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France blocks British call for sanctions on Haftar: Libyan minister | ASHARQ AL-AWSAT English Archive 2005 -2017
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Gen. Khalifa Haftar attends a news conference in Abyar, east of Benghazi, on May 17, 2014. (Reuters/Esam Omran Al-Fetori/Files)

Gen. Khalifa Haftar attends a news conference at a sports club in Abyar, a small town to the east of Benghazi, in this May 17, 2014 file photo. (REUTERS/Esam Omran Al-Fetori/Files)

Gen. Khalifa Haftar attends a news conference in Abyar, east of Benghazi, on May 17, 2014. (Reuters/Esam Omran Al-Fetori/Files)

Cairo, Asharq Al-Awsat—France has blocked an attempt by Britain to impose UN sanctions on Libya’s renegade general Khalifa Haftar, a high-level Libyan government source told Asharq Al-Awsat on Wednesday.

A minister in the Tobruk-based government led by Prime Minister Abdullah Al-Thani, speaking to Asharq Al-Awsat on the condition of anonymity, said that “an invisible battle” had recently taken place between Paris and London over Haftar, after the British government attempted to add the general’s name to a list of individuals facing UN sanctions.

Haftar has been a staunch opponent of Libya’s Islamist militants, making significant gains in the eastern city of Benghazi since the launch of his campaign against them in May, known as “Operation Dignity.”

Earlier this week, a senior Libyan official told Asharq Al-Awsat that the Tobruk government was considering appointing Haftar as the commander-in-chief of the country’s armed forces.

“According to information we have received, Britain is pushing strongly to include Haftar in the sanctions list but France objected,” said the minister.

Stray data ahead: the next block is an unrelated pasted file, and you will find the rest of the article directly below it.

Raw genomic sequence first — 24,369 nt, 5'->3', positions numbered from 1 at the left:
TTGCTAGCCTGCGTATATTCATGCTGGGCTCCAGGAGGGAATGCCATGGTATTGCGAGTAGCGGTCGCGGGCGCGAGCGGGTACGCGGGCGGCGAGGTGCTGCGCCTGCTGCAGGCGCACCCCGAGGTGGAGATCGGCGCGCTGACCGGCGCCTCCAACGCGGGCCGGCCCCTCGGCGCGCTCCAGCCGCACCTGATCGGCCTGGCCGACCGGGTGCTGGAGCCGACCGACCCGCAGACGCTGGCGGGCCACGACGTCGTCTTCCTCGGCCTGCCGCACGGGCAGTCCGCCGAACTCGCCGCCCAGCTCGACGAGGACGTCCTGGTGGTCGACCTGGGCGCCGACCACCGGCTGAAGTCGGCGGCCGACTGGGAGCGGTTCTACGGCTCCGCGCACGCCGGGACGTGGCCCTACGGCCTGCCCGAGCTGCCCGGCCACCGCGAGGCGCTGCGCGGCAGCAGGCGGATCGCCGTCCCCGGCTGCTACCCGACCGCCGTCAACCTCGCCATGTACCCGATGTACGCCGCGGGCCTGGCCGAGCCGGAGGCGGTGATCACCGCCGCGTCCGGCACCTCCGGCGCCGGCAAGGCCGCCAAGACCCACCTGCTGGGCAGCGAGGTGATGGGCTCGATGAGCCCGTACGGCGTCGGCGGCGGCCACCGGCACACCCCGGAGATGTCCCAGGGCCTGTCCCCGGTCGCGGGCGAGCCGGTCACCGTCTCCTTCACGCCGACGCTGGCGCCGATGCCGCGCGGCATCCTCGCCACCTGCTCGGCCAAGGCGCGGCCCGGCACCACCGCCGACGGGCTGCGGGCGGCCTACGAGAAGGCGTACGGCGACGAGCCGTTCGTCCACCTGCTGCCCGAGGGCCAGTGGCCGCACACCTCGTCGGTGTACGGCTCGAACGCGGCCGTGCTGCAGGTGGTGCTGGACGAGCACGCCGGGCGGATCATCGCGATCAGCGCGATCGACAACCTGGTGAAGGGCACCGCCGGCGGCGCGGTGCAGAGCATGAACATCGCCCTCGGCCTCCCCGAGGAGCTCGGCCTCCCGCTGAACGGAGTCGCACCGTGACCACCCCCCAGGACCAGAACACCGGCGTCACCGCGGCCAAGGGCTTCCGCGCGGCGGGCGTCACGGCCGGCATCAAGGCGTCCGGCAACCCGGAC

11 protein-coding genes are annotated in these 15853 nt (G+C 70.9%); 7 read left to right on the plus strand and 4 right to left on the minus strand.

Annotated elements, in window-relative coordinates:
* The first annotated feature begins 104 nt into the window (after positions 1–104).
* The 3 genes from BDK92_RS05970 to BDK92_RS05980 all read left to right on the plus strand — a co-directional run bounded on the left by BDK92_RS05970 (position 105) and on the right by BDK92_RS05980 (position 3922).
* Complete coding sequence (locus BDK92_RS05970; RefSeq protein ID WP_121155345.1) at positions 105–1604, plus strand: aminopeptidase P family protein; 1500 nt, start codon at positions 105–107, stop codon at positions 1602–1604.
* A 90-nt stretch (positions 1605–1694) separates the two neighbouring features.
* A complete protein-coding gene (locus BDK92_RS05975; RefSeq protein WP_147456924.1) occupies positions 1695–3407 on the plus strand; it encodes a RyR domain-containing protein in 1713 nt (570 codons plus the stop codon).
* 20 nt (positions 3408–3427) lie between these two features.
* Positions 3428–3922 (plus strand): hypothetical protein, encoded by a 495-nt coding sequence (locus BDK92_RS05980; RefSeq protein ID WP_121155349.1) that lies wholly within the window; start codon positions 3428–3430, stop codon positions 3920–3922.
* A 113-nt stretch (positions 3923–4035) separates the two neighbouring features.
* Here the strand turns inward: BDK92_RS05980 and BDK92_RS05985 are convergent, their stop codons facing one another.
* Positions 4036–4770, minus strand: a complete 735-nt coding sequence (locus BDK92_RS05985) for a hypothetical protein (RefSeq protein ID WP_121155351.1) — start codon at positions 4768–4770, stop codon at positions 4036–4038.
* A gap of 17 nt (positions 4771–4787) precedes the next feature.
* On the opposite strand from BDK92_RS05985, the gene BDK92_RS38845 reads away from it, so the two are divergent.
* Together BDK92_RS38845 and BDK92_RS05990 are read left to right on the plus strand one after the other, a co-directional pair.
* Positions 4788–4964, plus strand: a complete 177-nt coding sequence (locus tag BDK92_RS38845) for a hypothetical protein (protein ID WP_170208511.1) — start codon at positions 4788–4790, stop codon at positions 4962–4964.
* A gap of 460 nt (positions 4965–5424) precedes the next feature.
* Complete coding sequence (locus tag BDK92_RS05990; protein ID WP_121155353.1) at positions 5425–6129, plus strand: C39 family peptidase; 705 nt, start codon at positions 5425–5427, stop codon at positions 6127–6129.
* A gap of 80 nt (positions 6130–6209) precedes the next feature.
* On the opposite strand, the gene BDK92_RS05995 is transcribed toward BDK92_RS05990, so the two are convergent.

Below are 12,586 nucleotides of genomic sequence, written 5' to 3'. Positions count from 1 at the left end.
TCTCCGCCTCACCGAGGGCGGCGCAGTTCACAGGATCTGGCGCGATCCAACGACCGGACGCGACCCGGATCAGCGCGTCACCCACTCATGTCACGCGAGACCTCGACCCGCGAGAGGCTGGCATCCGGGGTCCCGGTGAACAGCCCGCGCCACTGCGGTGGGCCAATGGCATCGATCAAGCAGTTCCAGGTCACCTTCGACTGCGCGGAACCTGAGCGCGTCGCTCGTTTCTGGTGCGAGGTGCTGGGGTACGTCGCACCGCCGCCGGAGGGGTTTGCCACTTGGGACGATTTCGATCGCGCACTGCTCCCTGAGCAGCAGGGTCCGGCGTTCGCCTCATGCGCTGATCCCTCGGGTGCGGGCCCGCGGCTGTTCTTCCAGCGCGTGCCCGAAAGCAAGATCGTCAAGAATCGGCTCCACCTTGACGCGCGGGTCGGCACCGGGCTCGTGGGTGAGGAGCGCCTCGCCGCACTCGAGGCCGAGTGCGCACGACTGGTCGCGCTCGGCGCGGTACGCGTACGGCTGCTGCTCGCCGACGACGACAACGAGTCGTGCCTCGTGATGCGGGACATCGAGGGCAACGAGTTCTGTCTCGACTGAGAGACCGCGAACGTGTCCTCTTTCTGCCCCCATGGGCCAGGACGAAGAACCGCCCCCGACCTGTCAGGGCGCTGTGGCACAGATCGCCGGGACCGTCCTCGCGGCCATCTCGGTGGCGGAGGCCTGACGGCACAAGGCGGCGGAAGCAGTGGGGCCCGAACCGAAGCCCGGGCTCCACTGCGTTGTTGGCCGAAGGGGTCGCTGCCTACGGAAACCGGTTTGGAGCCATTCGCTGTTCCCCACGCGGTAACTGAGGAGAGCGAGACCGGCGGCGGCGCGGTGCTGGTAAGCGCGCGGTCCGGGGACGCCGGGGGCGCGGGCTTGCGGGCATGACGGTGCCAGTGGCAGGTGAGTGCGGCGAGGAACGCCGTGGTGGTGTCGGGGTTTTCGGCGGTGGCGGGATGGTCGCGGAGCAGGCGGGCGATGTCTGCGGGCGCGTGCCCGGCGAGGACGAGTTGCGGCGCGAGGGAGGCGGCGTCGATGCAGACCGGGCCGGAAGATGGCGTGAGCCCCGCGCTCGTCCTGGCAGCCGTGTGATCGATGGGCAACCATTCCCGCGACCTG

When asked whether the Libyan government has received official notification regarding the sanctions, the minister said: “The information we have is confirmed.”

In August, the UN Security Council expanded international sanctions to include members from almost all of Libya’s warring militias, particularly those accused of involvement in human rights violations and attacks on infrastructure, such as airports and seaports, as well as foreign embassies. The sanctions also targeted individuals and organizations that support armed militias, as well as criminal gangs with illegal access to the country’s oil resources.

Leaked reports circulated last month concerning attempts by the US administration to impose sanctions on Haftar, along with some Libyan militia leaders, sparked outrage among the general’s supporters.

The international disagreement over Haftar reflects an apparent clash of interests between US, France and Britain, the source maintained.

“The West is currently in trouble. The military gains Gen. Haftar is making against extremists on the ground in the city of Benghazi, in eastern Libya, make imposing sanctions on him or putting him on a list beside warlords unpalatable both publicly and officially,” the source added.

Britain’s Foreign Office declined to confirm that it was seeking sanctions against Haftar.

“The UK is currently involved in early consultations with UN Security Council Members on the possible names of individuals to be listed under [Security Council Resolution] 2174,” a spokesperson for the UK’s Foreign and Commonwealth Office told Asharq Al-Awsat. “At this stage we are not able to confirm any names under discussion.”